Tuesday, November 30, 2010

China's changing frontier?

(Holy hell, new content on the blog! What's it been, like a decade?)

Two data points from the last week or so. First, this long article in Tehelka about China's military moves along India's northern frontiers (basically, on either side of Nepal and Bhutan.) The Chinese have massively strengthened their forces along the border, presumably (the article argues) to force a change in the status of the line of control -- changing de facto borders with India in to de jure ones. Also, the article argues that China might try to actually take new territory to secure Tibet once and for all.

Secondly, the news today that China may be singalling to the US and other regional allies that it's about had it with this North Korean bullshit. From the Guardian:
"Citing private conversations during previous sessions of the six-party talks , Chun claimed [the two high-level officials] believed Korea should be unified under ROK [South Korea] control," Stephens reported.

"The two officials, Chun said, were ready to 'face the new reality' that the DPRK [North Korea] now had little value to China as a buffer state – a view that, since North Korea's first nuclear test in 2006, had reportedly gained traction among senior PRC [People's Republic of China] leaders. Chun argued that in the event of a North Korean collapse, China would clearly 'not welcome' any US military presence north of the DMZ [demilitarised zone]. Again citing his conversations with [the officials], Chun said the PRC would be comfortable with a reunified Korea controlled by Seoul and anchored to the US in a 'benign alliance' – as long as Korea was not hostile towards China.
Now, this is all effectively third-hand information: what a South Korean envoy told a US diplomat he'd heard from two Chinese envoys. Still, it's plausible and actually makes sense: at this point, China would probably profit substantially from even a semi-open relationship with a united Korea, as opposed to the status quo.

But what interests me is the strategic shift both pieces seem to indicate. North Korea is really the last major source of headaches for that part of China's world, and really the only one in the near future where "Americans in a shooting war" is at all a likely possibility. A united Korea would eliminate an ongoing political headache, a security headache, and open up an economic opportunity for the Chinese. This is all part of modestly successful history of China calming down relations with Japan and even Taiwan--there's not a lot left to fight over in the North Pacific.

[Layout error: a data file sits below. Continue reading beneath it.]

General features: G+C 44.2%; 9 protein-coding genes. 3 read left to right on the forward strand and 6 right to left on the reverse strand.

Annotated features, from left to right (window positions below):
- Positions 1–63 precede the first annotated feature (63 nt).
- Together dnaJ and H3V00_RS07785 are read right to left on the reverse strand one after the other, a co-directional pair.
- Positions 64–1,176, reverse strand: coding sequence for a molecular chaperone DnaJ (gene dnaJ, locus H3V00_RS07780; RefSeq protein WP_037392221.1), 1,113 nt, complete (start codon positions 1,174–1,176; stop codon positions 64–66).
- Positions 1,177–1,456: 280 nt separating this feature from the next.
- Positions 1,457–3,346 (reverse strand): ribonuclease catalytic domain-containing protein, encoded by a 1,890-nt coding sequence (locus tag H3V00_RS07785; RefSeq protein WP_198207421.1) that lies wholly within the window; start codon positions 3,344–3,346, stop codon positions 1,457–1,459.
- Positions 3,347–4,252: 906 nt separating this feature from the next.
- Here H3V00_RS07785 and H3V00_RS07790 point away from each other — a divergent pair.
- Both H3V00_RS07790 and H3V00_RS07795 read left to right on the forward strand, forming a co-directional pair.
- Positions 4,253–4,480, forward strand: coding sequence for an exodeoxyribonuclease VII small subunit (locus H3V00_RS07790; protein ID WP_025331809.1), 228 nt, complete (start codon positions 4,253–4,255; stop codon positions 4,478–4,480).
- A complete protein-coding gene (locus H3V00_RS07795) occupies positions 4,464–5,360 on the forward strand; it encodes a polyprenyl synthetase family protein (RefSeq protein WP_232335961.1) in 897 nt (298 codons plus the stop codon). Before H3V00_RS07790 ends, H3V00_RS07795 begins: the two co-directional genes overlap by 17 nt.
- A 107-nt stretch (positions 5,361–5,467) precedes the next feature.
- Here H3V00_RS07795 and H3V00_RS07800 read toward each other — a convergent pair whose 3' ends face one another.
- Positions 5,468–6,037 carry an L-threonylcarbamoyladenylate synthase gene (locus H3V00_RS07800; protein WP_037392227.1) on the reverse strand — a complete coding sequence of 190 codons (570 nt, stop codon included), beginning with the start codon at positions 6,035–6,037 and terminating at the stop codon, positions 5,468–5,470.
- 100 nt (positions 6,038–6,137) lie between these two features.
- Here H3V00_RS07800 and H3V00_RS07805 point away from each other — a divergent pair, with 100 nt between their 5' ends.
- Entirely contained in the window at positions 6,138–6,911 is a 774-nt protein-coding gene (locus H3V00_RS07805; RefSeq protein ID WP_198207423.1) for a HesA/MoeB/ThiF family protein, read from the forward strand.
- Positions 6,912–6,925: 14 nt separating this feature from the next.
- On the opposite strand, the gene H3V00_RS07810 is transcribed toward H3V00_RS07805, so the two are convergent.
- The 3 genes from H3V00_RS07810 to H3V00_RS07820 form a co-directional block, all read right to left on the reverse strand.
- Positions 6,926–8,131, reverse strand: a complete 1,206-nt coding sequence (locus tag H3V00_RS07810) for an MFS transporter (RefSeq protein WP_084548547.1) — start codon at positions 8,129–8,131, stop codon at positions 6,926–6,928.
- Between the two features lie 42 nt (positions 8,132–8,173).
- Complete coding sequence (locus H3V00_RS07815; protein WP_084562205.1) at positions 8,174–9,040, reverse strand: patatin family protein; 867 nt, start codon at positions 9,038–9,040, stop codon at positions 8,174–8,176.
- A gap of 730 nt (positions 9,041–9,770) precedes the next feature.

Meanwhile, if the Tehelka article is to be believed, Beijing is basically preparing for a future of outright competition, if not hostility, with India. It's a relatively straightforward strategic shift from China worrying about it's eastern borders and conflict with the US and its allies, to worrying about India.

Of course, the idea of a major power war between the two countries is terrifying so this isn't just academic interest. The idea that China and India are going to replay the Franco-German relationship of the early half of the 20th century feels a bit more plausible every year...

Monday, November 08, 2010

Let's not get ahead of ourselves here!

The title of an academic paper: “Financial Economists, Financial Interests and Dark Corners of the Meltdown: It’s Time to set Ethical Standards for the Economics Profession”

Yes, after almost 250 years since Adam Smith's "Wealth of Nations" and 140 years since "Das Kapital", it might just be time to set some ethical standards for economics. Or maybe that might have been a century ago, it's so hard to tell.

Wednesday, November 03, 2010

E-voting without worrying

There are some TED talks that are simply impossible to not finish once you start them, where the speaker is so engrossing that when the video ends you feel like your first girlfriend just dumped you. This is not one of those. In fact, it's pretty dull.

But it's important! And interesting, despite the terrible speaker! So watch!

It's 2010, your future is here (sorta)

Daily dose of US Supreme Court humour

So the state of California is defending an asinine law before the US Supreme court that would allow the state to ban violent videogames. Via Geekology, it appears the deliberations are not going well for the state. Some excerpts from the transcript:

JUSTICE SOTOMAYOR: I don't think; is that answering Justice Kagan's question? One of the studies, the Anderson study, says that the effect of violence is the same for a Bugs Bunny episode as it is for a violent video. So can the legislature now, because it has that study, say we can outlaw Bugs Bunny?...

MR. MORAZZINI: Justice Sotomayor, cartoons do not depart from the established norms to a level of violence to which children have been historically exposed to. We believe the level of violence in these video games-

JUSTICE SCALIA: That same argument could have been made when movies first came out. They could have said, oh, we've had violence in Grimm's fairy tales, but we've never had it live on the screen. I mean, every time there's a new technology, you can make that argument.
Bonus sensibility from Justice Scalia (there's a sentence I don't use often):
JUSTICE SCALIA: I'm not concerned about the jury judging. I'm concerned about the producer of the games who has to know what he has to do in order to comply with the law. And you are telling me, well a jury can -- of course a jury can make up its mind, I'm sure. But a law that has criminal penalties has to be clear. And how is the manufacturer to know whether a particular violent game is covered or not?

Does he convene his own jury and try it before -- you know, I really wouldn't know what to do as a manufacturer.
Of course, the same basic principle applies to the ever-expanding field of copyrights, but that's another topic...